# How to calculate PH of buffer solutions

Written by andy pasquesi
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A buffer is an aqueous solution designed to maintain a constant pH, even when exposed to small amounts of acids or bases. Whether acidic (pH < 7) or basic (pH > 7), a buffer solution consists of a weak acid or base mixed with the salt of its conjugate base or acid, respectively. To calculate the specific pH of a given buffer, you need to use the Henderson-Hasselbalch equation for acidic buffers: "pH = pKa + log 10([A-]/[HA])," where Ka is the "dissociation constant" for the weak acid, [A-] is the concentration of conjugate base and [HA] is the concentration of the weak acid.

For basic (a.k.a. alkaline) buffers, the Henderson-Hasselbach equation is "pH = 14 - (pKb + log10([B+]/[BOH]))," where Kb is the "dissociation constant" for the weak base, [B+] is the concentration of conjugate acid and [BOH] is the concentration of the weak base.

Skill level:
Moderate

### Things you need

• Digital scale
• Graphing calculator

## Instructions

1. 1

Multiply the volume (in litres) of the weak acid by its concentration (in moles/litre). This gives you the total number of acid molecules that will be in the final buffer solution.

2. 2

Use the scale to weigh the conjugate base salt that you will use to create the buffer. Record the mass in grams.

3. 3

Divide this mass by the molar weight (in grams per mole) of the salt to determine the total number of moles the sample contains.

4. 4

Look up the dissociation constant (Ka) for the weak acid. See the Resources section below for a link to an extensive list of Ka values.

5. 5

Add the volume of the weak acid (in litres) to the volume of the water in which you plan to dissolve the conjugate base salt (in litres). This value represents the final volume of the buffer solution.

6. 6

Divide the number of moles of weak acid molecule (from Step 1) by the total volume of the buffer solution (from Step 5). This gives you [HA], the concentration of the weak acid in the buffer.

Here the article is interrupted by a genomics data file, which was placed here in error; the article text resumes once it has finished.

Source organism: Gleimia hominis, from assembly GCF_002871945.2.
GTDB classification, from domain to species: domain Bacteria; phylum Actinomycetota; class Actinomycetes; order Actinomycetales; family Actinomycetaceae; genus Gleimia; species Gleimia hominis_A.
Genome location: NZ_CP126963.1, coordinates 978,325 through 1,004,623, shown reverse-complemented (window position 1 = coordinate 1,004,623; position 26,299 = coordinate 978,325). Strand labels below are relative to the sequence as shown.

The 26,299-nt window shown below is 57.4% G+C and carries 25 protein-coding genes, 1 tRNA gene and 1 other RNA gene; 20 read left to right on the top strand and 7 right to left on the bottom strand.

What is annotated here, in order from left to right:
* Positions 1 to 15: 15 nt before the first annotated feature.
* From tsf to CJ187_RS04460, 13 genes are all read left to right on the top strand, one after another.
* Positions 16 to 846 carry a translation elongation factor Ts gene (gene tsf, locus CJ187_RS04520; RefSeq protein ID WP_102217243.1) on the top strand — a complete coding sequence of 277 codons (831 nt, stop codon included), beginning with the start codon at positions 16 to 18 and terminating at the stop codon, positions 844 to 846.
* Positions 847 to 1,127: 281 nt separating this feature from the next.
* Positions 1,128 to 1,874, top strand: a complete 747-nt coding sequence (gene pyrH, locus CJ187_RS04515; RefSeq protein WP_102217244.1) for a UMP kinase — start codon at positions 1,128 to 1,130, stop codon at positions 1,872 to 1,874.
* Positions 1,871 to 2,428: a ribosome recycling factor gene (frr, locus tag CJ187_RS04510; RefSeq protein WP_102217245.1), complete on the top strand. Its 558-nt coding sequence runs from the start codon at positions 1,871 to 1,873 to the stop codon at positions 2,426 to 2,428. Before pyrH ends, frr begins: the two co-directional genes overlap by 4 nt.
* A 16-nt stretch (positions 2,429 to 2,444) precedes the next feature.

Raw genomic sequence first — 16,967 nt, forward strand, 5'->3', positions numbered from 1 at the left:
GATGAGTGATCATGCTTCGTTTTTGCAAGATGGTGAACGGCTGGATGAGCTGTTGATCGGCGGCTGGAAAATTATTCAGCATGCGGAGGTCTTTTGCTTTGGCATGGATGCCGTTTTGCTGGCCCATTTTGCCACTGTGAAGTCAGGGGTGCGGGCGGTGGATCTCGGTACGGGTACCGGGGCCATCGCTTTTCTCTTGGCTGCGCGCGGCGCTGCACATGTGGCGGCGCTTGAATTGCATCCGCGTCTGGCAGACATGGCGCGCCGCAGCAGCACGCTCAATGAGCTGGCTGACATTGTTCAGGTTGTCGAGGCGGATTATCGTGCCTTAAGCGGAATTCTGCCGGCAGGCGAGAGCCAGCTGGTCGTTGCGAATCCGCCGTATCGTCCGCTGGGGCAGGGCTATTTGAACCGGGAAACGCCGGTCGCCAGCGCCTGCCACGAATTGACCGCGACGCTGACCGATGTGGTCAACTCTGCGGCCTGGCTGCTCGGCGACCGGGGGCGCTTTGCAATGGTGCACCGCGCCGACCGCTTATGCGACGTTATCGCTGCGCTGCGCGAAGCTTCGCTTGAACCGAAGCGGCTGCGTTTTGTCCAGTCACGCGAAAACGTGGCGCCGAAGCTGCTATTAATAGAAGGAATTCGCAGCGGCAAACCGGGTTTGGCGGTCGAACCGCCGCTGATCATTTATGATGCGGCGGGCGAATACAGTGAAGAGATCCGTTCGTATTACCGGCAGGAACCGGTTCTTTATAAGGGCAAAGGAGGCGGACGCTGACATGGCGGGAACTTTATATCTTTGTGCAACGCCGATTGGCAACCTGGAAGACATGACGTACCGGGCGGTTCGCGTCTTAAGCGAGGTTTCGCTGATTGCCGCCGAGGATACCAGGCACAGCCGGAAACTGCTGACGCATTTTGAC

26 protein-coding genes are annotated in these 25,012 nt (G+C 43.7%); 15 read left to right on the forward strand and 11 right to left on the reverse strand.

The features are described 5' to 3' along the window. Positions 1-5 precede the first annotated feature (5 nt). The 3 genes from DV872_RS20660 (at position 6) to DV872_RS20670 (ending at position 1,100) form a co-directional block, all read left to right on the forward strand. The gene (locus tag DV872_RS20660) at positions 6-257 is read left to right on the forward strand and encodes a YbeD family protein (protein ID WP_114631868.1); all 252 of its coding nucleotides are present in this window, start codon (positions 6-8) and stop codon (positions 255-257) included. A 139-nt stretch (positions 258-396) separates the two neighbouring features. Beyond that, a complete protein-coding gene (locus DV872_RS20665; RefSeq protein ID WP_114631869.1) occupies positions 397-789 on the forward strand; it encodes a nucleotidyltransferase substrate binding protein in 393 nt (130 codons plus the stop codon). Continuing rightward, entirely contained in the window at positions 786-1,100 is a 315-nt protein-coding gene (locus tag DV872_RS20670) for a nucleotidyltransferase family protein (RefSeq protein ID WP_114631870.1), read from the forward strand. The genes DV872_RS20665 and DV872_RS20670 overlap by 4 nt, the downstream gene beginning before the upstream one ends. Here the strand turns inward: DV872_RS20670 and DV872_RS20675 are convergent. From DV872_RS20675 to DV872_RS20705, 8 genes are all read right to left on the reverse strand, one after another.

7. 7

Divide the number of moles of conjugate base salt molecules (from Step 3) by the total volume of the buffer solution (from Step 5). This gives you [A-], the concentration of the conjugate base in the buffer.

8. 8

Use your calculator to determine the standard logarithm (i.e., log 10) of the weak acid's dissociation constant (from Step 4). Multiply the result by -1 to get the value of "pKa."

9. 9

Divide the value of [A-] (from Step 7) by the value of [HA] (from Step 6).

10. 10

Use your calculator to determine the standard logarithm of the result from Step 9.

11. 11

Add together the results from Steps 8 and 10 to calculate the pH of the buffer solution.

1. 1

Multiply the volume (in litres) of the weak base by its concentration (in moles/litre). This gives you the total number of base molecules that will be in the final buffer solution.

2. 2

Use the scale to weigh the conjugate acid salt that you will use to create the buffer. Record the mass in grams.

3. 3

Divide this mass by the molar weight (in grams per mole) of the salt to determine the total number of moles the sample contains.

4. 4

Look up the dissociation constant (Kb) for the weak base. See the Resources section below for a link to an extensive list of Kb values.

5. 5

Add the volume of the weak base (in litres) to the volume of the water in which you plan to dissolve the conjugate acid salt (in litres). This value represents the final volume of the buffer solution.

6. 6

Divide the number of moles of weak base molecule (from Section 2, Step 1) by the total volume of the buffer solution (from Section 2, Step 5). This gives you [BOH], the concentration of the weak base in the buffer.

7. 7

Divide the number of moles of conjugate acid salt molecules (from Section 2, Step 3) by the total volume of the buffer solution (from Section 2, Step 5). This gives you [B+], the concentration of the conjugate acid in the buffer.

8. 8

Use your calculator to determine the standard logarithm (i.e., log 10) of the weak base's dissociation constant (from Section 2, Step 4). Multiply the result by -1 to get the value of "pKb."

9. 9

Divide the value of [B+] (from Section 2, Step 7) by the value of [BOH] (from Section 2, Step 6).

10. 10

Use your calculator to determine the standard logarithm of the result from Section 2, Step 9.

11. 11

Add together the results from Steps 8 and 10 to calculate the pOH of the buffer solution.

12. 12

Subtract the pOH from 14 to determine the pH of the buffer solution.

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